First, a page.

(Reuters) - U.S. job growth surged in January, with employers hiring the most workers in 11 months, pointing to underlying strength in the economy despite a darkening outlook that has left the Federal Reserve cautious about further interest rate hikes this year.
The Labor Department’s closely watched monthly employment report on Friday showed no “discernible” impact on job growth from a 35-day partial government shutdown. But the longest shutdown in history, which ended a week ago, pushed up the unemployment rate to a seven-month high of 4.0 percent.
** U.S. Jan nonfarm payrolls +304,000 (consensus +165,000) vs Dec +222,000 (prev +312,000), Nov +196,000 (prev +176,000)
** U.S. Jan labor force participation rate 63.2 pct vs Dec 63.1 pct (prev 63.1 pct)
** U.S. Jan jobless rate 4.0 pct (consensus 3.9 pct) vs Dec 3.9 pct (prev 3.9 pct)
** US Jan average hourly earnings all private workers +0.1 pct (cons +0.3 pct) vs Dec +0.4 pct (prev +0.4 pct) to $27.56 vs Dec $27.53
** Jan year-on-year earnings +3.2 pct (cons +3.2 pct) vs Dec +3.3 pct (prev +3.2 pct)
STOCKS: S&P e-mini futures reverse early weakness, now up 0.12 percent
BONDS: 2-year and 10-year Treasury yields rise from earlier level
FOREX: The dollar index turns slightly higher
RATE FUTURES: Fed funds contract for January 2020 turns slightly lower from slightly higher
RANDY FREDERICK, VICE PRESIDENT OF TRADING AND DERIVATIVES, CHARLES SCHWAB, AUSTIN, TEXAS
“What we’re seeing here is what happened a month ago. What this largely speaks to is what the jobs market was prior to the government shutdown.
“The payroll number was significantly stronger than what was expected, so a lot more people are finding jobs basically.
“Overall, it speaks to what we’ve known for a long time, that the labor market is one of the strongest parts of the economy.
“This the biggest and most important part of the day, it has given the markets a boost when it was pretty much unchanged so this will give it a boost at the open.”
GUY LEBAS, CHIEF FIXED INCOME STRATEGIST, JANNEY MONTGOMERY SCOTT LLC, PHILADELPHIA
“In headline terms it is another excellent payrolls report with strong job growth, decent wage gains and even some upbeat revisions to the last couple months.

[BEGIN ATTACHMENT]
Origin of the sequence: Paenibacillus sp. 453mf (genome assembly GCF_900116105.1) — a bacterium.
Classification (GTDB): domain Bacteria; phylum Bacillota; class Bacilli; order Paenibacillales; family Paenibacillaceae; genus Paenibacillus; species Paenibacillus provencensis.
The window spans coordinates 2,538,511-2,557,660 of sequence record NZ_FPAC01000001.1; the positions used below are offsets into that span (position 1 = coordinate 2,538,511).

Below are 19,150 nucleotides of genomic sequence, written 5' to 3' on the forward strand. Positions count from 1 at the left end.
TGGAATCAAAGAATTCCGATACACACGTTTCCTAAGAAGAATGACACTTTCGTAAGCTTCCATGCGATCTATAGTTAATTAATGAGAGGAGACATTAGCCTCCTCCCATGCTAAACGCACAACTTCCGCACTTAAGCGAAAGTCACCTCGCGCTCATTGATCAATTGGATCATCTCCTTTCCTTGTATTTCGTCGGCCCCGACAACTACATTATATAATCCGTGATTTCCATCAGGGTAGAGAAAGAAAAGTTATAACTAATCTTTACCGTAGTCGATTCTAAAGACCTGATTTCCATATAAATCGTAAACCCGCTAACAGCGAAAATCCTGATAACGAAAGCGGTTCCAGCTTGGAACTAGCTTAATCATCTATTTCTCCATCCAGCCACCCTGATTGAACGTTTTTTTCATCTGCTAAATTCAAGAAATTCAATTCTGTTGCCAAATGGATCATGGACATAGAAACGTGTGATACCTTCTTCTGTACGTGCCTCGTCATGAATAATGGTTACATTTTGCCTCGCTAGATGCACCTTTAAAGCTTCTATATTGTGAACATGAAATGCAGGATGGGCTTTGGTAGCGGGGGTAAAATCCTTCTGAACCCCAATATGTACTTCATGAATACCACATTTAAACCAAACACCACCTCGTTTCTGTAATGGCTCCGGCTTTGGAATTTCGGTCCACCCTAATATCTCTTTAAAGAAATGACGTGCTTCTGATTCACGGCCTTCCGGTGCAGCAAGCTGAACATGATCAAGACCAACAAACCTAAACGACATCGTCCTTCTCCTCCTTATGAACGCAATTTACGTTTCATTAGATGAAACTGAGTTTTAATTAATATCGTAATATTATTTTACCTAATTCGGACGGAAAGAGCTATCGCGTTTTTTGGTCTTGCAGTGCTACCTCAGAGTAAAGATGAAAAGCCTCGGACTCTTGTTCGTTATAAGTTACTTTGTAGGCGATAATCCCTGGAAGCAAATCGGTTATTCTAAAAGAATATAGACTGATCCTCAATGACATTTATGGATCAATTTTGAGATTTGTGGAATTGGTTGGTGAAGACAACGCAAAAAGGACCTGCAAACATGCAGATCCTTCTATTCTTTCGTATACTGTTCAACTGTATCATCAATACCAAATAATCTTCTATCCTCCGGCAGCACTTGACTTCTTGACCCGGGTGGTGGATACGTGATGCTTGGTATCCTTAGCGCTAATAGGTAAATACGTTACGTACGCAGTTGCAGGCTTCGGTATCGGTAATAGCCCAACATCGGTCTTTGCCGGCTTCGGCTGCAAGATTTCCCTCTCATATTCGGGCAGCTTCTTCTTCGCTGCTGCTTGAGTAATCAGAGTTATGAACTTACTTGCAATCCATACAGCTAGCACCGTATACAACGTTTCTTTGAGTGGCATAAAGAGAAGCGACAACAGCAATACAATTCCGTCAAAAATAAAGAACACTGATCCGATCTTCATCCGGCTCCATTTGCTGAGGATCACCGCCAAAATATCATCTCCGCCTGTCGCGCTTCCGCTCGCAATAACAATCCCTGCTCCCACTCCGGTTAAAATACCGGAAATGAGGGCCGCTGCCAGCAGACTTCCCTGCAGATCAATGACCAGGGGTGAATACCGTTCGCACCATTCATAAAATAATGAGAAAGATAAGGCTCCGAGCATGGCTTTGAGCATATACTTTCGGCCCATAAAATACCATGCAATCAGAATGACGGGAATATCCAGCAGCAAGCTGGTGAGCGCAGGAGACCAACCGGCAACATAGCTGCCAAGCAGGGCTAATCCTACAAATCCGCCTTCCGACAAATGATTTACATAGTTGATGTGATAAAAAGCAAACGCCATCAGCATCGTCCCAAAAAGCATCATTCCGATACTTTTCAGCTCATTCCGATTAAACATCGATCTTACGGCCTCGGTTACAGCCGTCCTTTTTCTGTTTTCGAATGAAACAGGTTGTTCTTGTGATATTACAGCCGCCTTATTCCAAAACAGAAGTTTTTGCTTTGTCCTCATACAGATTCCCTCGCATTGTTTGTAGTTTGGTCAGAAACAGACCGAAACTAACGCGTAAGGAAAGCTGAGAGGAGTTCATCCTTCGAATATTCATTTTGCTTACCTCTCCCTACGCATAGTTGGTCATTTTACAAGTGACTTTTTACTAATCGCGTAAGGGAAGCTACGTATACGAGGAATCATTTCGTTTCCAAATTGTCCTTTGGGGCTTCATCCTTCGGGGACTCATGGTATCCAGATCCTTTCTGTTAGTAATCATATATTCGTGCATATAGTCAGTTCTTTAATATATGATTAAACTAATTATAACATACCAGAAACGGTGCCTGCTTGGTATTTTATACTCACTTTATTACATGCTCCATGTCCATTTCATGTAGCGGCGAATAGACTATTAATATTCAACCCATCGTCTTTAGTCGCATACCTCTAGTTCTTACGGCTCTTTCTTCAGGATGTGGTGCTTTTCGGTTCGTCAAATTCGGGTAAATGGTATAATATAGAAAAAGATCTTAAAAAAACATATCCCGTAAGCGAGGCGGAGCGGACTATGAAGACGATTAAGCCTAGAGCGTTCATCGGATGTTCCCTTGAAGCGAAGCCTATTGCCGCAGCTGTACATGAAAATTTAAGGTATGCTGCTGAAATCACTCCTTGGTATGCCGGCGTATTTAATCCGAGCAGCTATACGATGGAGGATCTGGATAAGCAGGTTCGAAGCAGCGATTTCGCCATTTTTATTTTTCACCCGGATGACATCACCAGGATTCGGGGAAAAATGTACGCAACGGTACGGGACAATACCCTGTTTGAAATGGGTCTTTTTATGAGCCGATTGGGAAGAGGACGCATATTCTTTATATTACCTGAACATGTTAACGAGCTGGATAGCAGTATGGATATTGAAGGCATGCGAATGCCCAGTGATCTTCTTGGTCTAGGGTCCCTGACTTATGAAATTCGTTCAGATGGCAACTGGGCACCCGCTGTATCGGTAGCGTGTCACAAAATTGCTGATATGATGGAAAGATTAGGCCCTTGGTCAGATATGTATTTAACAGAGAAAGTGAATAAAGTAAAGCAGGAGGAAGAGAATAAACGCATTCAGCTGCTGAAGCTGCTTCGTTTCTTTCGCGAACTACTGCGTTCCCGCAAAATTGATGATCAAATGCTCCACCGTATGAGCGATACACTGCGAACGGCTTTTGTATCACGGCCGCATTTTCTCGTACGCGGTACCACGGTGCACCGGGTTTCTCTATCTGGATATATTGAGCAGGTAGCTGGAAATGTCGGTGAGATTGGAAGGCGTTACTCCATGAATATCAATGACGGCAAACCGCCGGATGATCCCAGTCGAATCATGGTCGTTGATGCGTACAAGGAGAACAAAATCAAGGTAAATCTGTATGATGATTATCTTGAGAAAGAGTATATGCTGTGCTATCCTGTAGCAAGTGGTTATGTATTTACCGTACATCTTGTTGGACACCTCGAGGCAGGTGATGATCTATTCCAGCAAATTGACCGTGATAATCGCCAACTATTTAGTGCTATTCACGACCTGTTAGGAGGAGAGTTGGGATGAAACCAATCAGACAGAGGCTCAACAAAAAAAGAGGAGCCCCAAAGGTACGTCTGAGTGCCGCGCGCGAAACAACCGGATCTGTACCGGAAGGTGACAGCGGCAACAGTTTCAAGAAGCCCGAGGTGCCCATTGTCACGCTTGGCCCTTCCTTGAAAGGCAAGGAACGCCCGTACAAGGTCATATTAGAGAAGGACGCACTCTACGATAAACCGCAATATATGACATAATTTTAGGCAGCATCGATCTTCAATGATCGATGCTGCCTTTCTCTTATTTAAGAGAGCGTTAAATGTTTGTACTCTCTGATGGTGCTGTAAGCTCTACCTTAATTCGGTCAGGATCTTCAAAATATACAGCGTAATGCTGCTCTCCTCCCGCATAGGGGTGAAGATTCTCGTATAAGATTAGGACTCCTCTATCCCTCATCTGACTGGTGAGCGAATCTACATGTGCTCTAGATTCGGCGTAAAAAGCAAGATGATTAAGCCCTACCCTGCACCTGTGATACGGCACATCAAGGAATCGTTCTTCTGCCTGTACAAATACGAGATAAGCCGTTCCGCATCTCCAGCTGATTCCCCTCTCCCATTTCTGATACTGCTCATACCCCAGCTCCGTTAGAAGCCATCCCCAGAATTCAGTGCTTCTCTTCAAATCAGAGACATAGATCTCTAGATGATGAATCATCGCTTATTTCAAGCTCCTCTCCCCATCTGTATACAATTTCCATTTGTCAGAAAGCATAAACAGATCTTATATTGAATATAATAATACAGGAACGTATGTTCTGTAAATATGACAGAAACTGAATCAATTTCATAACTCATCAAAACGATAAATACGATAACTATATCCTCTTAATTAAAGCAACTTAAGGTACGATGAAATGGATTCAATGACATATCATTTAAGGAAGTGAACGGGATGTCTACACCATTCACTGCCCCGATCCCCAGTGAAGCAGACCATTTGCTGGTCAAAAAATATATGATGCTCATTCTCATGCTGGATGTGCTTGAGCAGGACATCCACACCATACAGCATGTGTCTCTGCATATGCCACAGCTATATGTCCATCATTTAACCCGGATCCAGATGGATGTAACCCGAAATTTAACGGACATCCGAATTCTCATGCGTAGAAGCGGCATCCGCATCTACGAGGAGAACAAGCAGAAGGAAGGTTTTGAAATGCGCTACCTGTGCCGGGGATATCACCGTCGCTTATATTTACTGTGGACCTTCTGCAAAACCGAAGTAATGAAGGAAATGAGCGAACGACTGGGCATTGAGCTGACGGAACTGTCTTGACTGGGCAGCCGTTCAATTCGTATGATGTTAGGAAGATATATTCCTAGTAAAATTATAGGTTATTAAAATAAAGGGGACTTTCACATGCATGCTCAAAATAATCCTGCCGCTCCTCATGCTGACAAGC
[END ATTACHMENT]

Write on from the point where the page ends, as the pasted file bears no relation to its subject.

“The timing couldn’t be worse for the Federal Reserve seeing as they just issued a rather dovish missive on Wednesday. The question for financial markets over the next few trading sessions is whether the dovish outlook from the Fed was a reaction to data inputs or whether it represents a new reaction function to the same data.
“If the Fed’s message on Wednesday was a dovish reaction to the data, well even in the last few days, the data has improved.”
MICHAEL ARONE, CHIEF INVESTMENT STRATEGIST, STATE STREET GLOBAL ADVISORS, BOSTON
“It’s great way to celebrate 100 consecutive months of jobs gains, which is a record. The report from top to bottom is very, very solid, top-line number beat. We did see average hourly numbers that continued to grow, but are not indicating any inflationary concerns that would cause the Fed to change its path on interest rates. Participation rate is the highest it’s been since 2013, and job gains were increasing pretty broad based across a lot of different categories, this jobs report is very, very solid.
“The futures are responding pretty positively, they were flattish to start the day but it looks like they were ticking up on the gains. Market participants are keeping an eye on the average hourly earnings to see if we’re going to get any inflationary pressures. In fact that number month over month softened, so the labor market remains strong while the inflationary pressures remain in check and that will be welcomed by investors today.”
Americas Economics and Markets Desk; +1-646 223-6300